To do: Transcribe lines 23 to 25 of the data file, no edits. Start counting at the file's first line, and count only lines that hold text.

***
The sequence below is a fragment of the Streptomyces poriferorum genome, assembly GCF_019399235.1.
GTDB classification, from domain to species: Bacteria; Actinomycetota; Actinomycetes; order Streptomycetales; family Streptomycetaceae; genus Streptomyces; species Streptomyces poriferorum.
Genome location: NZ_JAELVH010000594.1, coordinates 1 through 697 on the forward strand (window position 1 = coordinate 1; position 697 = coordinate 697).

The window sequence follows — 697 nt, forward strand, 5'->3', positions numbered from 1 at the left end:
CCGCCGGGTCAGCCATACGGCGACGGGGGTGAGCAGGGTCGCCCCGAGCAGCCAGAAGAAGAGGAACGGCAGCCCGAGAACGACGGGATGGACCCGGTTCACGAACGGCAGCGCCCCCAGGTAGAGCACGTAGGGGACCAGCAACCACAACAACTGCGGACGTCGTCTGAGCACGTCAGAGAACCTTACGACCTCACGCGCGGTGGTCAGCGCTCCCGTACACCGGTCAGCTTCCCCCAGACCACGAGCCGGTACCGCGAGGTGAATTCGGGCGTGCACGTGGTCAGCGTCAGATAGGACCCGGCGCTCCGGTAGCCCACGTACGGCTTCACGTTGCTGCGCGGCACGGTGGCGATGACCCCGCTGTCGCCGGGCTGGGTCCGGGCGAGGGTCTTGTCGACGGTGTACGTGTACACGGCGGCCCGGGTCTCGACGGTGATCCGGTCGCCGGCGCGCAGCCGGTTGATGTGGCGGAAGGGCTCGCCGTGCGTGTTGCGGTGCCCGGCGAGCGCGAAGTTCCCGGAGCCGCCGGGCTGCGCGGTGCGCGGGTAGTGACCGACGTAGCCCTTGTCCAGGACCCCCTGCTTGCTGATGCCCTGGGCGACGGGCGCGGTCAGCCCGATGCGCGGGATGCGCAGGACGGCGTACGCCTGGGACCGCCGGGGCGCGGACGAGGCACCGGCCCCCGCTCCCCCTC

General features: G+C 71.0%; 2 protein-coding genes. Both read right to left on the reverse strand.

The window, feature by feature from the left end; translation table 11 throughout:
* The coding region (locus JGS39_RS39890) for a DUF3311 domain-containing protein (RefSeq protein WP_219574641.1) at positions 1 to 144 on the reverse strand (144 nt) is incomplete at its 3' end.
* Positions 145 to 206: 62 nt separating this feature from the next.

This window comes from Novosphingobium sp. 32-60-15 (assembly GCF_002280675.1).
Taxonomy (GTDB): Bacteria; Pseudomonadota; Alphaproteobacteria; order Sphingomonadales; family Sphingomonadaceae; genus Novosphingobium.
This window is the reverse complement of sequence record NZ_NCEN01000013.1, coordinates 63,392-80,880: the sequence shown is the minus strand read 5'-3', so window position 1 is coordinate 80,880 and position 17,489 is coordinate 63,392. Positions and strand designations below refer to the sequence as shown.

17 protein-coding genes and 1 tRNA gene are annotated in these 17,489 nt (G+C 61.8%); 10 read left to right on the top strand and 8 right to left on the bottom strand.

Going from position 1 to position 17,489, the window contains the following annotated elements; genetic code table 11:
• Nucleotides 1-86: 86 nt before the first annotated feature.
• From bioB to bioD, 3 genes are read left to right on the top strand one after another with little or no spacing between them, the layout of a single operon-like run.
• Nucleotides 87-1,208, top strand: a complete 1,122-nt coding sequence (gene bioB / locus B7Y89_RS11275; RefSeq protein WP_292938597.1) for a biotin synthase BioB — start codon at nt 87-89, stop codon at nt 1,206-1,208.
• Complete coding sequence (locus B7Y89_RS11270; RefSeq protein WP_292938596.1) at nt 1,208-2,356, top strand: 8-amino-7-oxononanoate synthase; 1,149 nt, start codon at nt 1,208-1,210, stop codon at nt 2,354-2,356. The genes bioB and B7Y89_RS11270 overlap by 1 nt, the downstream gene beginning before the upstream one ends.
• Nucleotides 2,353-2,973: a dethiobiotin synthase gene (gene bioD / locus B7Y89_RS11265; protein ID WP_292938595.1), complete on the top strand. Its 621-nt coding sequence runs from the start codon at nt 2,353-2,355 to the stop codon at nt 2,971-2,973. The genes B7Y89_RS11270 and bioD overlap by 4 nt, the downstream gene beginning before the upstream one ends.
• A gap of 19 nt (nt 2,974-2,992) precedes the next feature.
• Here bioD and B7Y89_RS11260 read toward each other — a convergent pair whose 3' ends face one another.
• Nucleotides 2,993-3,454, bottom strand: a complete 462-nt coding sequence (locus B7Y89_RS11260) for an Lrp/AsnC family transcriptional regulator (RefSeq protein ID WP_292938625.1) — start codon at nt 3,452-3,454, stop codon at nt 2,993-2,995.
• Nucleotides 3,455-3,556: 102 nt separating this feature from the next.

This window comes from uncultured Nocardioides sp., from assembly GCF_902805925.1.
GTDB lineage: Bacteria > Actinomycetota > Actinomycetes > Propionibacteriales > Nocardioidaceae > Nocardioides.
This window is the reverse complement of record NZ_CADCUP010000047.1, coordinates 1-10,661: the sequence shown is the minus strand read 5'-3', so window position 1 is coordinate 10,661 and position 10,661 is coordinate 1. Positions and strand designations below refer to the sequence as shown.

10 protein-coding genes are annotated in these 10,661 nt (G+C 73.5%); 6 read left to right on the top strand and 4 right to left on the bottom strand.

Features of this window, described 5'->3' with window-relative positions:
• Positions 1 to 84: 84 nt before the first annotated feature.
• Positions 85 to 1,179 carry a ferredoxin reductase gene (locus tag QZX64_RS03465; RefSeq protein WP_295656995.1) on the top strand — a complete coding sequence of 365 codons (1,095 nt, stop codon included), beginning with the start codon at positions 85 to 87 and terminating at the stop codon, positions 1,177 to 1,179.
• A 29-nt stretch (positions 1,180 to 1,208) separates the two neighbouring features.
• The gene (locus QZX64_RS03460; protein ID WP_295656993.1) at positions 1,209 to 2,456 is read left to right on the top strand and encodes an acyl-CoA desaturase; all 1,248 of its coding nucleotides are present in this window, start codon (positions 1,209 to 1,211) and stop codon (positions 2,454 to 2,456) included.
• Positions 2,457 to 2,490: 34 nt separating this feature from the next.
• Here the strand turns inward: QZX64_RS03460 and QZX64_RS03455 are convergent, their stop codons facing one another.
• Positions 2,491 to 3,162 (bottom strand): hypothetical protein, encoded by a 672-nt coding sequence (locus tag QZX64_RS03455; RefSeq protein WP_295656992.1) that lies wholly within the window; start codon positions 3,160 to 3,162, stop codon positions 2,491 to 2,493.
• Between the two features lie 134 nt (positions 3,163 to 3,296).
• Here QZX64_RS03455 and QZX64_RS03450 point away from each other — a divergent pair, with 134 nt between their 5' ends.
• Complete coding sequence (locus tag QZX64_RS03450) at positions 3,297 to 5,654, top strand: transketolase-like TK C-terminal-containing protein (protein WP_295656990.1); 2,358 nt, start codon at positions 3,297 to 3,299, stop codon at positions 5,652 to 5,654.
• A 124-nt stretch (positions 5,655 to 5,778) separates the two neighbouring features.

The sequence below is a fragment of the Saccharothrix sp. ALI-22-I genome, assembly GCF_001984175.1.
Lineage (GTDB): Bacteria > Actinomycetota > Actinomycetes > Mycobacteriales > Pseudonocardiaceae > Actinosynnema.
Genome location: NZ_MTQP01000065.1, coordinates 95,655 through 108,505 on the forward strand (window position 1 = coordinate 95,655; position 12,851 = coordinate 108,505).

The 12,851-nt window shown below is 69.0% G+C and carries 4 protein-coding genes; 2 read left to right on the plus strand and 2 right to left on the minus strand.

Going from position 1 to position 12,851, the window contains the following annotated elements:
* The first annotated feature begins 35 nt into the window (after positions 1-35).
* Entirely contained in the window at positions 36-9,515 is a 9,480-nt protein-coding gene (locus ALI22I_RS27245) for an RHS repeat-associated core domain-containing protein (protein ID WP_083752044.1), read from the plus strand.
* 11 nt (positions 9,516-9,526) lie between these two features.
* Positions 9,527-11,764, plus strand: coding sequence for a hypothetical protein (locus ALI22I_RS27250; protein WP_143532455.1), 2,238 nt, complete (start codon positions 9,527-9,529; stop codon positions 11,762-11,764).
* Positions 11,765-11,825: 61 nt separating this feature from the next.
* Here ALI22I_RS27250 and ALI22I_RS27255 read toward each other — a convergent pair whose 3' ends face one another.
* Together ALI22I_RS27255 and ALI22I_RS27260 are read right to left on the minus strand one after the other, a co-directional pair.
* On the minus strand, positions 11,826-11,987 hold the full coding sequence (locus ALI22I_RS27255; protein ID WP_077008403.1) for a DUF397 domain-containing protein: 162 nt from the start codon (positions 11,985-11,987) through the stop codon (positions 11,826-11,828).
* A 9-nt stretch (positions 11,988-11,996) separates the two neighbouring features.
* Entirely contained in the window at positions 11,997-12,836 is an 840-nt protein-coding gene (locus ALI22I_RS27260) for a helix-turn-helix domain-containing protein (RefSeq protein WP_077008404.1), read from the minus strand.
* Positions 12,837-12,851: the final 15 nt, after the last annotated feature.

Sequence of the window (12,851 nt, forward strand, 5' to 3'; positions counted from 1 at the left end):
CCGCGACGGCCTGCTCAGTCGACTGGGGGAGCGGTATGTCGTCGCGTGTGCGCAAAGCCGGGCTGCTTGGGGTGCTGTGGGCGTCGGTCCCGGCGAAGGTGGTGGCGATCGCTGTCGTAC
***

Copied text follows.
• Nucleotides 3,455-3,556: 102 nt separating this feature from the next.

This window comes from uncultured Nocardioides sp., from assembly GCF_902805925.1.
GTDB lineage: Bacteria > Actinomycetota > Actinomycetes > Propionibacteriales > Nocardioidaceae > Nocardioides.